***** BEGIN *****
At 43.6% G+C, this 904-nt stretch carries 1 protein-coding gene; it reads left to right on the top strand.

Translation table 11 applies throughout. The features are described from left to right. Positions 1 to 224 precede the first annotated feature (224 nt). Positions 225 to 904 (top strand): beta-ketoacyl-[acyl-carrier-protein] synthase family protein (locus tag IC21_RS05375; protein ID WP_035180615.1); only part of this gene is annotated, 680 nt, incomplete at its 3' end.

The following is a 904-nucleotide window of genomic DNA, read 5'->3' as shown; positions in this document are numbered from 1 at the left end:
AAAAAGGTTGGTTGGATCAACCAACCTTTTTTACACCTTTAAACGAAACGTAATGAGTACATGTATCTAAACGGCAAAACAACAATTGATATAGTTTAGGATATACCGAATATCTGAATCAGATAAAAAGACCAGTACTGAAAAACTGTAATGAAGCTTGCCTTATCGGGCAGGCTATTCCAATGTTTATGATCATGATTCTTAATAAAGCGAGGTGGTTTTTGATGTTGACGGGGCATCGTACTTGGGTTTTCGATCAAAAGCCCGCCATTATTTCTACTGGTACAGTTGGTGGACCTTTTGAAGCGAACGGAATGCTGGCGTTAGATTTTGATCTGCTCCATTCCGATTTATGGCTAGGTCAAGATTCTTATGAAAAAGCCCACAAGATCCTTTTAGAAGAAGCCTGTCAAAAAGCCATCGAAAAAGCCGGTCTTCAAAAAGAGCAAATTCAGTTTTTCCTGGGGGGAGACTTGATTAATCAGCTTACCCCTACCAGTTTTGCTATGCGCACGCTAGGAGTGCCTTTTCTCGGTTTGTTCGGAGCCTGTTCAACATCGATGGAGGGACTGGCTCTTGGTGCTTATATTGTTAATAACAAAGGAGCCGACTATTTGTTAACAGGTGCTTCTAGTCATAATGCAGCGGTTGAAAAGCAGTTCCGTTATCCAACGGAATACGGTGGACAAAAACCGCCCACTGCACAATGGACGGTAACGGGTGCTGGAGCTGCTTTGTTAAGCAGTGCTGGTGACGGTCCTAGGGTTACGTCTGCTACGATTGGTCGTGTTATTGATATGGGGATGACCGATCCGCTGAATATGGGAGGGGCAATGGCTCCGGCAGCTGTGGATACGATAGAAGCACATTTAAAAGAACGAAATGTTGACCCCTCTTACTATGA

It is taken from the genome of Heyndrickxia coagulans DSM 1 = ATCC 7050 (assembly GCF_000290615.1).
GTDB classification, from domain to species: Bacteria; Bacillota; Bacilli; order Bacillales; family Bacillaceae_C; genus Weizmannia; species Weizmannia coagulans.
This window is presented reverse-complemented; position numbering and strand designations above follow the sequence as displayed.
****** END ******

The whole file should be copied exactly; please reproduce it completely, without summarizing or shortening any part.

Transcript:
At 43.6% G+C, this 904-nt stretch carries 1 protein-coding gene; it reads left to right on the top strand.

Translation table 11 applies throughout. The features are described from left to right. Positions 1 to 224 precede the first annotated feature (224 nt). Positions 225 to 904 (top strand): beta-ketoacyl-[acyl-carrier-protein] synthase family protein (locus tag IC21_RS05375; protein ID WP_035180615.1); only part of this gene is annotated, 680 nt, incomplete at its 3' end.

The following is a 904-nucleotide window of genomic DNA, read 5'->3' as shown; positions in this document are numbered from 1 at the left end:
AAAAAGGTTGGTTGGATCAACCAACCTTTTTTACACCTTTAAACGAAACGTAATGAGTACATGTATCTAAACGGCAAAACAACAATTGATATAGTTTAGGATATACCGAATATCTGAATCAGATAAAAAGACCAGTACTGAAAAACTGTAATGAAGCTTGCCTTATCGGGCAGGCTATTCCAATGTTTATGATCATGATTCTTAATAAAGCGAGGTGGTTTTTGATGTTGACGGGGCATCGTACTTGGGTTTTCGATCAAAAGCCCGCCATTATTTCTACTGGTACAGTTGGTGGACCTTTTGAAGCGAACGGAATGCTGGCGTTAGATTTTGATCTGCTCCATTCCGATTTATGGCTAGGTCAAGATTCTTATGAAAAAGCCCACAAGATCCTTTTAGAAGAAGCCTGTCAAAAAGCCATCGAAAAAGCCGGTCTTCAAAAAGAGCAAATTCAGTTTTTCCTGGGGGGAGACTTGATTAATCAGCTTACCCCTACCAGTTTTGCTATGCGCACGCTAGGAGTGCCTTTTCTCGGTTTGTTCGGAGCCTGTTCAACATCGATGGAGGGACTGGCTCTTGGTGCTTATATTGTTAATAACAAAGGAGCCGACTATTTGTTAACAGGTGCTTCTAGTCATAATGCAGCGGTTGAAAAGCAGTTCCGTTATCCAACGGAATACGGTGGACAAAAACCGCCCACTGCACAATGGACGGTAACGGGTGCTGGAGCTGCTTTGTTAAGCAGTGCTGGTGACGGTCCTAGGGTTACGTCTGCTACGATTGGTCGTGTTATTGATATGGGGATGACCGATCCGCTGAATATGGGAGGGGCAATGGCTCCGGCAGCTGTGGATACGATAGAAGCACATTTAAAAGAACGAAATGTTGACCCCTCTTACTATGA

It is taken from the genome of Heyndrickxia coagulans DSM 1 = ATCC 7050 (assembly GCF_000290615.1).
GTDB classification, from domain to species: Bacteria; Bacillota; Bacilli; order Bacillales; family Bacillaceae_C; genus Weizmannia; species Weizmannia coagulans.
This window is presented reverse-complemented; position numbering and strand designations above follow the sequence as displayed.